Who are we ?
We started as a part of a postgraduate a University of Technology Sydney Business School, Innovation By Design project.
The original project looked at how we could improve the experience of a young person going to a Sydney harbour beach.
The project went on to focus on plastic packaging in the takeaway food industry and then focused down on Sushi Shops. It quickly became apparent that peoples behavior must change before the issue of plastic waste can be fully addressed. This is where the 66 Second Challenge comes in.
Most people do not realise that plastic waste is an issue and our experiments showed that most people do not even see rubbish on a beach even if it is just centimeters in front of them. We needed to create a way to engage people with this and a direct action challenge seemed to work.
When people pick up rubbish for 66 Seconds it connects them with the cigarette butts, coffee cups, and plastic straws. They quickly start to think of ways to minimise these waste items and are more likely to become advocates for the issue.
We created two Instagram accounts and quickly got over 1,000 followers on each.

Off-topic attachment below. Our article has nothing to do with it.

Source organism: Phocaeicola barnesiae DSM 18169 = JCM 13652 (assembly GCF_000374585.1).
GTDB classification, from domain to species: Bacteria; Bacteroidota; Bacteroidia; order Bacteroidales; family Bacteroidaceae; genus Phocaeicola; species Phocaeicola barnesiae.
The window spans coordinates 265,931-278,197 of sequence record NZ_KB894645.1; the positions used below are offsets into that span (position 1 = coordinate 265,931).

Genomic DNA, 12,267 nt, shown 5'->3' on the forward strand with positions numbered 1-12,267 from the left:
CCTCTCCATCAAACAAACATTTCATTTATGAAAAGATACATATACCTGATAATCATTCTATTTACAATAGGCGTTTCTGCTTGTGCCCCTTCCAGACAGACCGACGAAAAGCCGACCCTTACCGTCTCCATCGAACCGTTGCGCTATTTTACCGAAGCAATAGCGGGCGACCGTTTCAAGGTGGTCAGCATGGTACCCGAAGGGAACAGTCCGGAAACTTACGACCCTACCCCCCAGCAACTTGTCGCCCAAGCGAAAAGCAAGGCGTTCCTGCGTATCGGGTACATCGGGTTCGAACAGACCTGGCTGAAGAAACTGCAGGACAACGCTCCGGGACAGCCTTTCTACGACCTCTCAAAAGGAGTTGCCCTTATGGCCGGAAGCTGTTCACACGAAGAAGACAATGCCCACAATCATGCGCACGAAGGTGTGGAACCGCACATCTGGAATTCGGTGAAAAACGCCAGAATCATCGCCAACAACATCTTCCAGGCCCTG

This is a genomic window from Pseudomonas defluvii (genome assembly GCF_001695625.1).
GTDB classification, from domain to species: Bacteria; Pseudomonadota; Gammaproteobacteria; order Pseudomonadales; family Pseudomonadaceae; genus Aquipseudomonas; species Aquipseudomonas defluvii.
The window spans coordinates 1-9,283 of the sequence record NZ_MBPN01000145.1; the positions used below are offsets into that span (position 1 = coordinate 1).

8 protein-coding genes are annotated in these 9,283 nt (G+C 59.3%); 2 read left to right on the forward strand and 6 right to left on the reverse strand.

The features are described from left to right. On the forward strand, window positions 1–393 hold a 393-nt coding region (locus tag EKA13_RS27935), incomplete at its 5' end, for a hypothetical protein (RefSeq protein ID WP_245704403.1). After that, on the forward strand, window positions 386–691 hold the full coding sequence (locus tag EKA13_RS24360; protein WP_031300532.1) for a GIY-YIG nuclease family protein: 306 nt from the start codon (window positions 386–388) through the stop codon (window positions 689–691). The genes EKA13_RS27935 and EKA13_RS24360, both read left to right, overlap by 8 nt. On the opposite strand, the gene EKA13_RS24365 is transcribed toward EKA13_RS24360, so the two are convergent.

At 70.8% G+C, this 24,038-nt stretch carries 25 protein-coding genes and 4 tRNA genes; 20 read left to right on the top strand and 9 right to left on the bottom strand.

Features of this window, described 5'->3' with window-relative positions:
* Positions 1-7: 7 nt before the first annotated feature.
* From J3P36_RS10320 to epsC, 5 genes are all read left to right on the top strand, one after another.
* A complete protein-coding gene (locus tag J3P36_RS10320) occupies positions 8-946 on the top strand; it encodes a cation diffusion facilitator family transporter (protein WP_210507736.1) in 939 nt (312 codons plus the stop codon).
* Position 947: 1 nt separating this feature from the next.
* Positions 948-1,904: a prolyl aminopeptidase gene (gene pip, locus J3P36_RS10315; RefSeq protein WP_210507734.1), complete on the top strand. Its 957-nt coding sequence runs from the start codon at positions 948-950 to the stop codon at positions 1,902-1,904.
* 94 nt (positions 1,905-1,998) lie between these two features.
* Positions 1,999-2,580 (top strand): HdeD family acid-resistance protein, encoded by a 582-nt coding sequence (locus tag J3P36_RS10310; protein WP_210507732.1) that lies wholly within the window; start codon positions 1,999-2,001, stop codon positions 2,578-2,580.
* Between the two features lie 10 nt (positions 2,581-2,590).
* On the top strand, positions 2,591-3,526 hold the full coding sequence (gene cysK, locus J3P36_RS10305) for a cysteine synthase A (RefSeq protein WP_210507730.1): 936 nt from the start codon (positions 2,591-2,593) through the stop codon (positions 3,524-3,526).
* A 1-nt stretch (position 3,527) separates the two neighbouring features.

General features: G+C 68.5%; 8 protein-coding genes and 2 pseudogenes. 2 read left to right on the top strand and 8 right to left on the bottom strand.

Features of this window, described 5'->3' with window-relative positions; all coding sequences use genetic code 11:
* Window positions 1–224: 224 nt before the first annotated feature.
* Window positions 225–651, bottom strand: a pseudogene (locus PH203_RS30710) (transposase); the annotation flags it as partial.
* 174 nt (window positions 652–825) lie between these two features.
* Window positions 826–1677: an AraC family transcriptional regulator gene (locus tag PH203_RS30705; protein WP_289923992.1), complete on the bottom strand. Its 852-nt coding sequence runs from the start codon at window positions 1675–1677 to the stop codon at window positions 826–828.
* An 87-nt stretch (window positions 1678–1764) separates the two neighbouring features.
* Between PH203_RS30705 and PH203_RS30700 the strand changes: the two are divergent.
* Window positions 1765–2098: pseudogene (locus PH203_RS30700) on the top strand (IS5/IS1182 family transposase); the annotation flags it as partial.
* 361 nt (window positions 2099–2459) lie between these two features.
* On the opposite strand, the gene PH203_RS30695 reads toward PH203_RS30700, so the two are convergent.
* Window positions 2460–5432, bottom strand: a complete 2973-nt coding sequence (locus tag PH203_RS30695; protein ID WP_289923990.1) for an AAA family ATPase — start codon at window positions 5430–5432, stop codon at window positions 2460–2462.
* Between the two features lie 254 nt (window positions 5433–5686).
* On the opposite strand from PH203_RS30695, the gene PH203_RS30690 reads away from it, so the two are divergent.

Although originally in Sydney the organisation has expanded to Scotland with the help of the Bridge Awards http://www.thebridgeawards.co.uk/
We are open to people is all countries joining the challenge. You could have an Instagram account @66seconchallenge_NewYork or @66seconchallenge_Tokyo
Born in Norfolk, UK
O'Hare grew up in Dublin, Ireland, his local community took part in the Beautiful Towns competition each year and frequently won it! This created a sense of community and when O'Hare's mother started the 'Water Rats' to clean up the Royal Canal on the North Side of Dublin to prevent it becoming a main road environmental action had become engrained as a normal part of life.
O'Hare traveled the world ending up in Sydney Australia and was originally very impressed by the clean streets only to discover this is due to heavy rain washing all the rubbish into the ocean. Through his EMBA at UTS, he has been able to develop some direct action ideas to help tackle the issue of single-use plastic waste.